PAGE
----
E.8 The details of sources that financed secondary and higher secondary education in Bangalore Rural district for the year 2011-12 reveals that the central government contributed just 0.52 percent, while the contribution of state government was 52.47 percent. The private funds like households contributed 46.98 per cent while total expenditures incurred by other private sectors like managements was Rs 1,30,224 and interest from deposits/endowments was Rs 1,72,212 accounting for very negligible share. The contributions of communities, NGOs and parents – teachers associations stood at Rs 1,92,648, Rs 99,480 and Rs 49,032 respectively.

E.9 The details of total expenditure on secondary and higher secondary education by financing agents in the year 2011-12 shows that out of total secondary educational expenditures, the Central Government through its Ministry of Human Resource Development (MHRD) channelised Rs. 1,16,58,198 to Kendriya Vidyalays (KVs), accounting for just 0.52 per cent. The State Government through its Department of Education channelised Rs. 86,75,40,837 (38.40 per cent) to Department of Elementary and Secondary Education and Rs. 89,68,218 (0.41 per cent) to Department of Social Welfare. The Other Departments of the State Government like Ministry of Labour channelised Rs. 22,80,444 (0.10 per cent), mostly to Vocational Education. The total expenditure channelised by Local Government was Rs. 29,73,05,055, of which Municipal Corporation accounted for 0.21 per cent, the Zilla and Taluk Panchayats accounted for 10.71 per cent and 2.24 per cent respectively.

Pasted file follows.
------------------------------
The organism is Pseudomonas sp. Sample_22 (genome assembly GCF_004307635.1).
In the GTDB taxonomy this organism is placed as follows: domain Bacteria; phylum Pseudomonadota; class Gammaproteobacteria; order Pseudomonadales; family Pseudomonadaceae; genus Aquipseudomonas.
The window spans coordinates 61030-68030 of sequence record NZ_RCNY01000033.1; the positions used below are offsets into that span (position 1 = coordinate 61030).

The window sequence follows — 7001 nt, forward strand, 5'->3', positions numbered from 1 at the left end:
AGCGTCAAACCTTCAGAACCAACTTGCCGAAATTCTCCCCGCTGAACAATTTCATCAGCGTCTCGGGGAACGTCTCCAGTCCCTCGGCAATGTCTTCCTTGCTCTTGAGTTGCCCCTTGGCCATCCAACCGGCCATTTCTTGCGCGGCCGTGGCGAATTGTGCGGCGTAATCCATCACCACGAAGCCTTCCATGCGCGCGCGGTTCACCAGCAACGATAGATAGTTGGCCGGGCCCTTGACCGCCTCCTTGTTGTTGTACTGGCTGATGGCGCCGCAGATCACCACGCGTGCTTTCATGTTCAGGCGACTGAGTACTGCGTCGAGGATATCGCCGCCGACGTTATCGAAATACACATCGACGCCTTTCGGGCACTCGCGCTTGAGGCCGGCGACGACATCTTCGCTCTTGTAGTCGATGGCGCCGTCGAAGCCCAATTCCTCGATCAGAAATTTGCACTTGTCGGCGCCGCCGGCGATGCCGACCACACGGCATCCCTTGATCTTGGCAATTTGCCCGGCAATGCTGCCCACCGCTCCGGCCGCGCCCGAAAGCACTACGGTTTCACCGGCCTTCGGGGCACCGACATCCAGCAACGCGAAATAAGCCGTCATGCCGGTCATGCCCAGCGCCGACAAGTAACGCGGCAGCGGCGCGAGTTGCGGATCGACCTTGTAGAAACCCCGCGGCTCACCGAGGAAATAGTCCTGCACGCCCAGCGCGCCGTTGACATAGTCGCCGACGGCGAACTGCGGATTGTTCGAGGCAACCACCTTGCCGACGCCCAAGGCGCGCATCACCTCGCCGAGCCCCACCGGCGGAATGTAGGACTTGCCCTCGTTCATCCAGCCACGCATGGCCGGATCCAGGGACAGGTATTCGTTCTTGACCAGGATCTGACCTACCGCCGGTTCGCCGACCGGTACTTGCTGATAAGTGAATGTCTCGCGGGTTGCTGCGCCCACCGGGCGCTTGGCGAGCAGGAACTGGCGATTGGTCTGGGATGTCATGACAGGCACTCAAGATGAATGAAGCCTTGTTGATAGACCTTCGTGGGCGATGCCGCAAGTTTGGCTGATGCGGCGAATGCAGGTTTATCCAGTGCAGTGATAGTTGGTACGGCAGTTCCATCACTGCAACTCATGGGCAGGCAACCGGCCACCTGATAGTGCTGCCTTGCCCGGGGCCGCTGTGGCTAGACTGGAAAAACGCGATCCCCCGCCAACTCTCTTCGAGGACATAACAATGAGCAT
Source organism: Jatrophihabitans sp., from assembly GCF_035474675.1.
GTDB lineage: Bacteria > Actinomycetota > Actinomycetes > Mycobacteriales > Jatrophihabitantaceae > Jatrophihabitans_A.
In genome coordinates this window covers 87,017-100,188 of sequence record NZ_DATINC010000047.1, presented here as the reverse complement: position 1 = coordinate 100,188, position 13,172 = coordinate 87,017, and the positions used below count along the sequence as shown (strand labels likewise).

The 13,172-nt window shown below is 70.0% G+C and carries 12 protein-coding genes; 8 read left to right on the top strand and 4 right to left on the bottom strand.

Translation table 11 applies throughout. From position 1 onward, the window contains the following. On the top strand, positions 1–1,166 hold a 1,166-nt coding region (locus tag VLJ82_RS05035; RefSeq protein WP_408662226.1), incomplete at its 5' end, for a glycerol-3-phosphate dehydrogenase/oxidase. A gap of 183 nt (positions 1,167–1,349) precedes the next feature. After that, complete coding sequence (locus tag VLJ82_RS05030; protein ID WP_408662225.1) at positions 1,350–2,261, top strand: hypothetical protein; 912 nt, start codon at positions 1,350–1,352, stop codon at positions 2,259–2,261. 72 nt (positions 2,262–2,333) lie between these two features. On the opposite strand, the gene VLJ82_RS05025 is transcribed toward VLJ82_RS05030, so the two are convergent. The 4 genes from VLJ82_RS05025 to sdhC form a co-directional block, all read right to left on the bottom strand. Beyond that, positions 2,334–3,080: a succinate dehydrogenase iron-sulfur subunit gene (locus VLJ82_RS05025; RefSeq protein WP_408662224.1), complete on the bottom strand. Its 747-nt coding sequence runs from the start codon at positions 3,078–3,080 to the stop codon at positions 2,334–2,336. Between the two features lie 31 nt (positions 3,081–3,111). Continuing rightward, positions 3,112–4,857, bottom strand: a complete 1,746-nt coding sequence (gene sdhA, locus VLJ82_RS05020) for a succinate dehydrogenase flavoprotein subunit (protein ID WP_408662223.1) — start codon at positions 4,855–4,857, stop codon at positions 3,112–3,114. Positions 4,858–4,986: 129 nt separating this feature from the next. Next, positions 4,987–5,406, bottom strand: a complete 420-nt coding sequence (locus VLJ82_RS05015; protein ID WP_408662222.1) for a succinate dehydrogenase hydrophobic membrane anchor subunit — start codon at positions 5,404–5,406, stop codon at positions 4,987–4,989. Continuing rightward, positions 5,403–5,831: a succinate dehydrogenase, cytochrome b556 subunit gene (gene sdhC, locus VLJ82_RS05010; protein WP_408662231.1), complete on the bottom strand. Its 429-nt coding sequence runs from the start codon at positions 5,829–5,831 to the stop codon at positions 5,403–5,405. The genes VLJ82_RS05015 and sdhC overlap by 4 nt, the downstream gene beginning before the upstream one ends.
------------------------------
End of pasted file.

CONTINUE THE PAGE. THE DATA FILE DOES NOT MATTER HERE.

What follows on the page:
E.10 The data on secondary educational expenditures by public and private providers disclose that of the total spending on education, of the total spending on education, Rs. 77,63,37,567 (34.37 per cent) and Rs. 77,84,45,145 (34.46 per cent) went to State board government schools and private-aided schools respectively, and the 14.86 per cent, or Rs. 33,55,83,681 went to state board private unaided schools. While the Central board public schools and unaided CBSE schools accounted for just 0.79 and 0.23 per cent of total spending on secondary education. This therefore suggests that the Centre is spending very meagre resources towards the mainstream secondary education. The vocational training offered at government and private ITIs accounted for 0.17 and 1.02 per cent respectively. The private tutorials at secondary and higher secondary education accounted for a sizeable Rs. 31,88,92,458, equivalent to 14.12 per cent of total spending on education.